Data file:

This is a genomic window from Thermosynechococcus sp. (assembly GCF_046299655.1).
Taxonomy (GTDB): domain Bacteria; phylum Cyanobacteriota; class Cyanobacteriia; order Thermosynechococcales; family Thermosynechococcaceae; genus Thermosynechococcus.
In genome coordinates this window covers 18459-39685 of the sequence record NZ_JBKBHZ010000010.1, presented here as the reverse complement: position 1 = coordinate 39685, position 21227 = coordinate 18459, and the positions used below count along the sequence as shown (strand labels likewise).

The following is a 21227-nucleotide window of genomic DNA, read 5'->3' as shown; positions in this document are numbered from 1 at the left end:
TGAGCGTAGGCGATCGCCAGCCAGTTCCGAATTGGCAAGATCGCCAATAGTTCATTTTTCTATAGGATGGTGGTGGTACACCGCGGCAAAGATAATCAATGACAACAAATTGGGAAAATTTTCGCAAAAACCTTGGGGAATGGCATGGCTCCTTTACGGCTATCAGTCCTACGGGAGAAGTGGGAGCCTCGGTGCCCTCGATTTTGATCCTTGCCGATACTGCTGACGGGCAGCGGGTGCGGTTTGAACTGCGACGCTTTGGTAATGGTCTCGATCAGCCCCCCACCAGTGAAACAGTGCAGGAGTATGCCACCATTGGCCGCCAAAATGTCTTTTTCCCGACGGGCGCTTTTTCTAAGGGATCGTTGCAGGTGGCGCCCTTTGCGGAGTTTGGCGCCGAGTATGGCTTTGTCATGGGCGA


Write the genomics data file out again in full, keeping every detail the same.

This is a genomic window from Thermosynechococcus sp. (assembly GCF_046299655.1).
Taxonomy (GTDB): domain Bacteria; phylum Cyanobacteriota; class Cyanobacteriia; order Thermosynechococcales; family Thermosynechococcaceae; genus Thermosynechococcus.
In genome coordinates this window covers 18459-39685 of the sequence record NZ_JBKBHZ010000010.1, presented here as the reverse complement: position 1 = coordinate 39685, position 21227 = coordinate 18459, and the positions used below count along the sequence as shown (strand labels likewise).

The following is a 21227-nucleotide window of genomic DNA, read 5'->3' as shown; positions in this document are numbered from 1 at the left end:
TGAGCGTAGGCGATCGCCAGCCAGTTCCGAATTGGCAAGATCGCCAATAGTTCATTTTTCTATAGGATGGTGGTGGTACACCGCGGCAAAGATAATCAATGACAACAAATTGGGAAAATTTTCGCAAAAACCTTGGGGAATGGCATGGCTCCTTTACGGCTATCAGTCCTACGGGAGAAGTGGGAGCCTCGGTGCCCTCGATTTTGATCCTTGCCGATACTGCTGACGGGCAGCGGGTGCGGTTTGAACTGCGACGCTTTGGTAATGGTCTCGATCAGCCCCCCACCAGTGAAACAGTGCAGGAGTATGCCACCATTGGCCGCCAAAATGTCTTTTTCCCGACGGGCGCTTTTTCTAAGGGATCGTTGCAGGTGGCGCCCTTTGCGGAGTTTGGCGCCGAGTATGGCTTTGTCATGGGCGA